June's Decision To Stay In Gilead Might Have Nothing To Do With Hannah

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The Handmaid's Tale Season 2was hard to watch in ways audiences might not have ever expected. Interestingly, one of the most controversial aspects of a season that included child brides, executed journalists, and family separation was June's decision to stay in Gilead during The Handmaid's Tale Season 2 finale. Many fans were not impressed with the ending, worried that the series would repeat itself next season, having June attempt escape and fail ad nauseam. But if you think about it, the path to this seemingly upsetting ending has been there all along. And it might even have less to do with June's daughter Hannah than it initially appeared.

Earlier in the season, June was prepared to put herself first and get out of Gilead, leaving Hannah behind, which also bothered some viewers. What kind of mother does that, right? This time, she handed her infant to a trusted friend and likely went off to find her first daughter. (Or take down Gilead on her own terms, which would be something.)

It might have seemed rash, but June's been making calculated decisions all season, even if viewers didn't always agree with them. Remember — she didn't shoot the Waterfords when she had a clear shot. She didn't pack up and leave after delivering Holly and venturing out on her own. In fact, she actively made sure that she would be found in that empty house. In a bizarre way, her giving Holly to Emily and was one (admittedly) frustrating plot point all season that wasn't violent or oppressive. It was almost hopeful. And June has felt like she had a mission to accomplish all along.

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Remember the scene in the Season 2 premiere, when June was forced to sit and eat while the other handmaids were tortured in front of her for an act of rebellion she initiated? Then later, when a Muslim man was executed for helping her, and Aunt Lydia wanted her to internalize that it was her fault? While it may not have been Lydia's intention and June shouldn't blame herself for anything that has happened to her, that was a powerful message about privilege.

June is already a cisgendered, heterosexual white woman and in Gilead — though she is at a lesser status as a handmaid — she enjoyed some privileges because she was able to become pregnant. June has not endured nearly as much as queer and non-white characters in her position, such as Moira and Emily. They should be the ones to get out of Gilead first, and they have.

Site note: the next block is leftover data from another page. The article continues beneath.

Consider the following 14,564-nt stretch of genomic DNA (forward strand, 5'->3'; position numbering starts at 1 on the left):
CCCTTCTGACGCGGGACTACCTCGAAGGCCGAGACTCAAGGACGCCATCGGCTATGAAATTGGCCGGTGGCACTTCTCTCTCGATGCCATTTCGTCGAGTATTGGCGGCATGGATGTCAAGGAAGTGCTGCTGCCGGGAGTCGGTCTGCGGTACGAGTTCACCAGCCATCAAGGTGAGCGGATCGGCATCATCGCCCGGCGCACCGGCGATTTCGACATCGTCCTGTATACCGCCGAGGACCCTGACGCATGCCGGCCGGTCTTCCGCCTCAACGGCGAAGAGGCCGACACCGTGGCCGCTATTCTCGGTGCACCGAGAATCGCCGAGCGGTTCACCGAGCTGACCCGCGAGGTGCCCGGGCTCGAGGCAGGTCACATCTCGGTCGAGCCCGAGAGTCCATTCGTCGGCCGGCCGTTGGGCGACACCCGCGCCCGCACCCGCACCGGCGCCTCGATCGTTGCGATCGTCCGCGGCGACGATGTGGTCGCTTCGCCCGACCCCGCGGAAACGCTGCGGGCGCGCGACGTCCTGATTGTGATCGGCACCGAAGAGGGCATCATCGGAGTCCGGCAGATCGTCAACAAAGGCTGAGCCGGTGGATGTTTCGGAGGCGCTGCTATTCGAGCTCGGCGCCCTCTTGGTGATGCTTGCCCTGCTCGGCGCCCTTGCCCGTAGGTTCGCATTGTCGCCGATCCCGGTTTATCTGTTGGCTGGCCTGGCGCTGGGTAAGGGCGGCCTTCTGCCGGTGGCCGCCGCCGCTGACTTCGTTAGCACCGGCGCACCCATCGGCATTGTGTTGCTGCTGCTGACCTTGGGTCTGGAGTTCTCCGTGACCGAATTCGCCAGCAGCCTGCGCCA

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Given the parallels to the history of slavery in the United States, even just in this episode, like Commander Lawrence's remark about negotiating salaries with slaves or Serena advocating for the women's right to literacy in Gilead, this could be the larger story the adaptation is telling. June staying behind to use her advantages and knowledge of Gilead to get others to safety (and not just her daughter) would just be a part of that.

Because it wasn't just seeing Hannah again that motivated June to stay, though knowing her daughter's exact location and hearing her ask why she didn't try harder to find and save her must have certainly been a factor. But I think her choice to stay was inspired by Eden's execution.

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In fact, that act of violence against a teenage girl in love (or lust) seemed to shake most of the women in Gilead, regardless of their position. Rita organized the Marthas. Serena organized the Wives. Even those previously complicit in an oppressive society meant to solve a fertility crisis couldn't argue that hanging a child was counterintuitive to Gilead's values. There was a lot more than just saving her daughter behind her choice, although saving Hannah is obviously the goal here.

Yes, it's anti-climatic to see June once again miss her chance to kiss Gilead goodbye, but it is probably the right decision for the show and for the character. Change is not a straight line, and feminism is complicated. Revolutionary figures have flaws too, and June's decision to save her daughter on The Handmaid's Tale transcends motherhood and could finally lead to her becoming a hero who uses privilege to help others rather than comply or self-serve.